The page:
PVHC again offering program to prevent type 2 diabetes

Posted 8/17/21

Powell Valley Healthcare is starting its second Prevent T2 program to help prevent or delay the onset of type 2 diabetes. The program is designed for anyone concerned about developing diabetes, with …

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PVHC again offering program to prevent type 2 diabetes

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Powell Valley Healthcare is starting its second Prevent T2 program to help prevent or delay the onset of type 2 diabetes. The program is designed for anyone concerned about developing diabetes, with a history of gestational diabetes or who already knows they have pre-diabetes.

The program begins Tuesday, Sept. 7, and sessions run from 5:30-6:30 p.m. PVHC lifestyle coaches Tina Braet-Thomas and Mary Neil will lead the program.

Braet-Thomas is a registered dietitian, certified diabetic care and education specialist and certified lifestyle coach. Neil is a registered dietitian and certified lifestyle coach. They will partner with Northwest College to offer the program at the NWC’s Trapper West Campus, 1397 Fort Drum Dr.

For those wanting to learn more about the program, Braet-Thomas and Neil will host a free lunch and learn at the Trapper West Campus on Wednesday, Aug. 25, at noon. Call 307-754-1104 to register.

The Centers for Disease Control and Prevention’s Prevent T2 program is an evidence-based diabetes prevention program with proven results. The program can reduce the risk of developing type 2 diabetes by 58%; for those over 60 years old, it can reduce the risk by 71%. The program involves a one-year commitment, and the diabetic educators provide support throughout the year to help reach personal goals and stop the onset of diabetes.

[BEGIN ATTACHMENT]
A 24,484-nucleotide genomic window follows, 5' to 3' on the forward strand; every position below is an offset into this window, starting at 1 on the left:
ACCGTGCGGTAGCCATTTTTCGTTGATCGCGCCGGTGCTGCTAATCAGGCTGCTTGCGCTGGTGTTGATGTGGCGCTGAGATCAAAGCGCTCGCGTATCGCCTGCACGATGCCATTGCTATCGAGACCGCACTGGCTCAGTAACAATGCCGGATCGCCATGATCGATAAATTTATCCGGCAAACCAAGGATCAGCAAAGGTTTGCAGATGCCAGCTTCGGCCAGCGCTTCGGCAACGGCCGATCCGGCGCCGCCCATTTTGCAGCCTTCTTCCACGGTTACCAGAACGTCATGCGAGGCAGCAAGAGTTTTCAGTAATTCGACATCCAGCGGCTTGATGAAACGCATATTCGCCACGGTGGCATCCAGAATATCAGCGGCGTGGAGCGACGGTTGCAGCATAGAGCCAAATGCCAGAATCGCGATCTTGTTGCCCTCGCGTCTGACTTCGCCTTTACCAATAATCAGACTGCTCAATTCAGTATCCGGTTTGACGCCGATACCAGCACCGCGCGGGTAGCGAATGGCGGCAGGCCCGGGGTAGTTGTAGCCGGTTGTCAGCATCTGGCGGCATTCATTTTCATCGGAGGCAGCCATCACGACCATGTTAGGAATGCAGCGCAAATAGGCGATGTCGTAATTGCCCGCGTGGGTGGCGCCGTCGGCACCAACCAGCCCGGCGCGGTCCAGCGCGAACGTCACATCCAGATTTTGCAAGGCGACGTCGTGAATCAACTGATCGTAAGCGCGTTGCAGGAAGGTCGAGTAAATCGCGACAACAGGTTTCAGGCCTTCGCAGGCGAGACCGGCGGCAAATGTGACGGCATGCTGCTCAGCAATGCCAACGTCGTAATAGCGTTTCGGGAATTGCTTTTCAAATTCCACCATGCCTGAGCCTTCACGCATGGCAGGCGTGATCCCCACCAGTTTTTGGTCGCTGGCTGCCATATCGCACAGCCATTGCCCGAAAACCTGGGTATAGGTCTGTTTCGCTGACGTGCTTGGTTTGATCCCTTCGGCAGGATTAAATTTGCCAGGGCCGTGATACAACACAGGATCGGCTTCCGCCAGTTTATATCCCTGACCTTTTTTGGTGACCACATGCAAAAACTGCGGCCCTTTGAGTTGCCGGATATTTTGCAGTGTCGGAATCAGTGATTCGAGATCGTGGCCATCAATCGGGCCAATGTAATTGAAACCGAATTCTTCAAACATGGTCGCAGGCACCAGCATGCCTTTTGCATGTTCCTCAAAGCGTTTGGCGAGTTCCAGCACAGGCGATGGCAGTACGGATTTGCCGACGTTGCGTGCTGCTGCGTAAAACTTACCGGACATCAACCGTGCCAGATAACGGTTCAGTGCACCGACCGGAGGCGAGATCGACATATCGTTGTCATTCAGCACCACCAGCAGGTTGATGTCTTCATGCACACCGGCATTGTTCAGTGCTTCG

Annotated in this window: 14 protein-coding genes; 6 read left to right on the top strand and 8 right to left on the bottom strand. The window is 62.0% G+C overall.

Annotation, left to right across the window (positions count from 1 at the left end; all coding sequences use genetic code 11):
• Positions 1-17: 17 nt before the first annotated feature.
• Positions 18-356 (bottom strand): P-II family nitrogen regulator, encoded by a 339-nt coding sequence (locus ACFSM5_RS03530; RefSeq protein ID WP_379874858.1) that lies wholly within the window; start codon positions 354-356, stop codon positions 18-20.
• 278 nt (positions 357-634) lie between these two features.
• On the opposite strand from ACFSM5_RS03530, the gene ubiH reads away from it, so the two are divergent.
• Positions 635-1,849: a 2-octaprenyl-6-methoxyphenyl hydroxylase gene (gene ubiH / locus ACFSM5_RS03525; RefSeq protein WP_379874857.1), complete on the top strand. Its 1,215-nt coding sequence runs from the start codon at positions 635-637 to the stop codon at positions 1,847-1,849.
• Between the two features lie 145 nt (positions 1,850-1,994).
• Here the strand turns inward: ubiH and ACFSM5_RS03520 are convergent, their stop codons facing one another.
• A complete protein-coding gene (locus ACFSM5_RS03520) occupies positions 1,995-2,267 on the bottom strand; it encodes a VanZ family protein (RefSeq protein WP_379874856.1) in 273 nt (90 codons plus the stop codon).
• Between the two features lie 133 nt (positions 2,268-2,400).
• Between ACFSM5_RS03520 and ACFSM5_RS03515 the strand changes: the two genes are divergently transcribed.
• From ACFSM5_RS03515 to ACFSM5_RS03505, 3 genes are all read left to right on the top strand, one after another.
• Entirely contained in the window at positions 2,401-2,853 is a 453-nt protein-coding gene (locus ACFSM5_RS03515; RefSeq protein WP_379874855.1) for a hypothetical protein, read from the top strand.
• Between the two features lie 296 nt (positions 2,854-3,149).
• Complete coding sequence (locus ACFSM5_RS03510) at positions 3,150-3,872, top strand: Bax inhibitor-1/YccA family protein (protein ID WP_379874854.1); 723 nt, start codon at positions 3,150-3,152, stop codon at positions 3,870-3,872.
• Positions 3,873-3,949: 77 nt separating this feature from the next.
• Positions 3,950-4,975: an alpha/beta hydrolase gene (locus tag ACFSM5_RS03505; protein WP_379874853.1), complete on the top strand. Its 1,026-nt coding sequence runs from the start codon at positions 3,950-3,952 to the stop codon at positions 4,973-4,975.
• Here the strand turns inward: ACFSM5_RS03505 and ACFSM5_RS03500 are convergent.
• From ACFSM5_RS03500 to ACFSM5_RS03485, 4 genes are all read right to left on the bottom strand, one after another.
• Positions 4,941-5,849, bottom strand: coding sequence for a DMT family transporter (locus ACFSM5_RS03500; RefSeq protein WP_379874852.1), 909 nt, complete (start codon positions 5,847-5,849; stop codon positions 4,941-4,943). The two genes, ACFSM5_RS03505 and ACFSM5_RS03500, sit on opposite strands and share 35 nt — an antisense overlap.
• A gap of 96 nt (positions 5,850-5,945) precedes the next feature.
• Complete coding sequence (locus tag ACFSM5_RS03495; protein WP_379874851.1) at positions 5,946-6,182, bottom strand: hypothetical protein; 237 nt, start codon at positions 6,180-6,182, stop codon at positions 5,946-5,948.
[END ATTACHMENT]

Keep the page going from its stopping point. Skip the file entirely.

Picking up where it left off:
The Prevent T2 program focuses on lifestyle changes and helps people find ways to increase physical activity, decrease caloric intake and reduce their total body weight by a minimum of 5-7%.

“Our first group of participants finished their year’s journey this past June with amazing results,” said Braet-Thomas. “Between all of our folks, they lost 171 pounds! That’s a whole person! As a group, they increased their physical activity by 603 minutes a week.”

The diabetes prevention program proves that lifestyle changes work effectively, PVHC officials said.

According to the CDC, over 30 million people in the U.S. currently have diabetes and another 86 million people have pre-diabetes, most without knowing it. 

Anyone over age 45 is at risk of developing type 2 diabetes and the risk increases with age. You are also at risk if you have someone in your family who has or had diabetes. Women who have had gestational diabetes or who had a baby weighing 9 pounds or more at birth are at risk. Additionally, anyone who has a sedentary lifestyle with little physical activity or who is overweight is at risk of developing diabetes.

A Wyoming Department of Health survey found that 9% of people have been told by their doctor that they have diabetes.

If you think you might have pre-diabetes or would like to learn more about the Prevent T2 program, call Braet-Thomas at 307-754-2267, extension 3604.

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